Whether you are a solo entrepreneur or small business owner or career professional, you probably spend a fair amount of your time at networking events to build your business.
Here are some common mistakes we make at networking events:
1. We schmooze, but don’t make the necessary connection with people to get business. It’s great to meet new people, but effective networking is not just about how many new people you can meet. It’s about making more meaningful connections; building and leveraging relationships that will over time get you new clients. It’s about quality not quantity.
2. We mingle with no strategy. Who is attending the event? Who do you want to connect with that you have determined might be a potential client or referral source or even someone to collaborate with? Make it your business to meet the people who will have the most impact on your business. Focus and be intentional.
3. We assume that people automatically understand the value of our products and services when we introduce ourselves and hand out our business card. It’s important to use benefit language to clearly communicate the value of your service so people you meet can immediately determine if you will meet their needs or if they know of someone else who could benefit from your product or service.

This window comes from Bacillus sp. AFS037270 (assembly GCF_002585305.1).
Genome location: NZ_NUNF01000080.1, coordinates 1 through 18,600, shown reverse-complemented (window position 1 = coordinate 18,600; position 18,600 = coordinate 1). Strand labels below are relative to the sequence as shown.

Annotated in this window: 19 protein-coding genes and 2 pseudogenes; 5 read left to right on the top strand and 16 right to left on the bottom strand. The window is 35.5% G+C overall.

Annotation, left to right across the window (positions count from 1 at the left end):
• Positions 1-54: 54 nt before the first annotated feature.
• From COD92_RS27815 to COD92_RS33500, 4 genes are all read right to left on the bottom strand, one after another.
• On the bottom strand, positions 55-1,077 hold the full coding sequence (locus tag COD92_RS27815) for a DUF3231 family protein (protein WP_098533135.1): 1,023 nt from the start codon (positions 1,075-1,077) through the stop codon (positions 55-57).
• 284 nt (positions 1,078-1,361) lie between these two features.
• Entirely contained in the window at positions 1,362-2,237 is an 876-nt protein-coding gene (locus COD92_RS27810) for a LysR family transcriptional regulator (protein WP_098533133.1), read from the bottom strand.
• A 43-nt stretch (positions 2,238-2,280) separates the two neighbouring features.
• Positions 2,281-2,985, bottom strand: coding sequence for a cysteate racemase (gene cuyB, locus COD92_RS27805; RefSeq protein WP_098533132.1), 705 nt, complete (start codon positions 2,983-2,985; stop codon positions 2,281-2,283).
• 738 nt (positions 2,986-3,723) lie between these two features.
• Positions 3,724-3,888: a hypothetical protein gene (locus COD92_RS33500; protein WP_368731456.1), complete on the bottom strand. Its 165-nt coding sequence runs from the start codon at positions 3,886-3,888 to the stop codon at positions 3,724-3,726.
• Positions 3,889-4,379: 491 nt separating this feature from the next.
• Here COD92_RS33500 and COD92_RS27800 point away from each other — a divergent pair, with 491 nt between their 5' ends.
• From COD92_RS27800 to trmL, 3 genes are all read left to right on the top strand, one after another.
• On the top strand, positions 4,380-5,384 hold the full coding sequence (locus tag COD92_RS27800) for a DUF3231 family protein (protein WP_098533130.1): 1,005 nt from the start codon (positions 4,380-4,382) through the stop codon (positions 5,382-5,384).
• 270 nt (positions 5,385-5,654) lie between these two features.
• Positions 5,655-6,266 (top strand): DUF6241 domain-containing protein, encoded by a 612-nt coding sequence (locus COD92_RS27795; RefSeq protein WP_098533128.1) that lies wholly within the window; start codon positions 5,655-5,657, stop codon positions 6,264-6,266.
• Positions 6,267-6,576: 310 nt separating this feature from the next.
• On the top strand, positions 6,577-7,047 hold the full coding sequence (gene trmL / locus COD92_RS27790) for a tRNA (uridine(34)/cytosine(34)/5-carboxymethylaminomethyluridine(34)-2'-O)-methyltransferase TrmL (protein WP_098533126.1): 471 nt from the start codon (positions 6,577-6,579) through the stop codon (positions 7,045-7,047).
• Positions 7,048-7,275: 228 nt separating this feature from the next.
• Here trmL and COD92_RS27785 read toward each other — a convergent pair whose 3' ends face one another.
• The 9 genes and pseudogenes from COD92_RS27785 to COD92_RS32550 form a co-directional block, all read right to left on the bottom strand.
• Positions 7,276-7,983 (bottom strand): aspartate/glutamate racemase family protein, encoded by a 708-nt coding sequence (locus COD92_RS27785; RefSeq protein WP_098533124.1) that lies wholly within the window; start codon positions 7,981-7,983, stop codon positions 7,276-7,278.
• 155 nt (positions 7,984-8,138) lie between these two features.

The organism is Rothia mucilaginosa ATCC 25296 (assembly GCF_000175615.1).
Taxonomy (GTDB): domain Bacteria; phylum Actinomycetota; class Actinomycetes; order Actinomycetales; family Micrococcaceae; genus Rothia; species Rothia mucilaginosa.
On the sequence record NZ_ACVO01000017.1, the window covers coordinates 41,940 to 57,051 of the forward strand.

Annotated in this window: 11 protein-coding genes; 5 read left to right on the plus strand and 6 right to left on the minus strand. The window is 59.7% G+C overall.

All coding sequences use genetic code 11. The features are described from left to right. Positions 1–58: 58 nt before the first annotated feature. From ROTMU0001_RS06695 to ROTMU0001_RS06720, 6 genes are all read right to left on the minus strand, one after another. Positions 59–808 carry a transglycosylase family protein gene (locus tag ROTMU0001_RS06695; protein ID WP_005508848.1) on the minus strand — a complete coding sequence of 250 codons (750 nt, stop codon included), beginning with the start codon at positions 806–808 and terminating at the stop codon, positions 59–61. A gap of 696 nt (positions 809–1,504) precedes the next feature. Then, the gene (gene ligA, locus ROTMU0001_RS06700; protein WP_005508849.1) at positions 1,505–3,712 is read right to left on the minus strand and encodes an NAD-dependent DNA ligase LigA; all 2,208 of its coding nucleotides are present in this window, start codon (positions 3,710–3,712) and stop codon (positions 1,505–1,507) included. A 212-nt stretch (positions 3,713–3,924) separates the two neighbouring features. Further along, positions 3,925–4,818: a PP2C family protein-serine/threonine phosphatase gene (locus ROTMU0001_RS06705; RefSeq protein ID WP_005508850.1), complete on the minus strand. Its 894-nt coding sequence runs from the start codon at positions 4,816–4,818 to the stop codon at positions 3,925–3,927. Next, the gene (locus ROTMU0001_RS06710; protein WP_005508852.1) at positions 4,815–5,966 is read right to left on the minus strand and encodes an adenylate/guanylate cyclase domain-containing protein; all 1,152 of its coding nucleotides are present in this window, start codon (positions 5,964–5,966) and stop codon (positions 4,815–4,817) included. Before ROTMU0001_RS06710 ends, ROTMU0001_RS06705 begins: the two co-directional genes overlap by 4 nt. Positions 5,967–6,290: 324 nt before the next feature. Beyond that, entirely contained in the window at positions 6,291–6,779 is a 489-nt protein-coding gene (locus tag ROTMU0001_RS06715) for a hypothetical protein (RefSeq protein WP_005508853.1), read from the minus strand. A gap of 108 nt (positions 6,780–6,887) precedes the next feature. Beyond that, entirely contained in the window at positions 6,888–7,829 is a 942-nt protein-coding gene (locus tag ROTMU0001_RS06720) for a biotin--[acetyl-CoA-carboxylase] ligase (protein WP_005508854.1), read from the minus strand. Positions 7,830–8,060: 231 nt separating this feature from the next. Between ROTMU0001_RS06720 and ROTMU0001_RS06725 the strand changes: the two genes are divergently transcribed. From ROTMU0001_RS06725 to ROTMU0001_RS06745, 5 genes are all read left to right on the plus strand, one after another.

4. We give away too much. This includes too much information, too many things for free, and too many business cards. When we first meet someone at a networking event, we should not talk about ourselves endlessly. Craft your message so you just give enough information to stimulate curiosity and more conversation. Engage in a dialogue, not a monologue. You will learn more about the person.
Don’t offer to give away too many free products or services. Be strategic about give-aways. What product or service positions you best? What will provide a good intro so that people will want to purchase more?
Finally, don’t go to networking events with the goal of giving out as many business cards as you can. Collecting cards from the people you have good conversations with is much more important. Write notes on the back of those cards so you remember who they are and what they said. Once you have their card, you control the follow up.
5. We don’t follow up. What’s the point of going to events to meet new people and then not following up? Following up is how you begin to build relationships that will bring you business. If you tell someone you will make an introduction for them or send them information, do it and do it as soon as possible after the event. Determine who the key people were that you met and send a personal note and set up a time to talk or meet them again. This is the beginning of developing a network that will bring you business.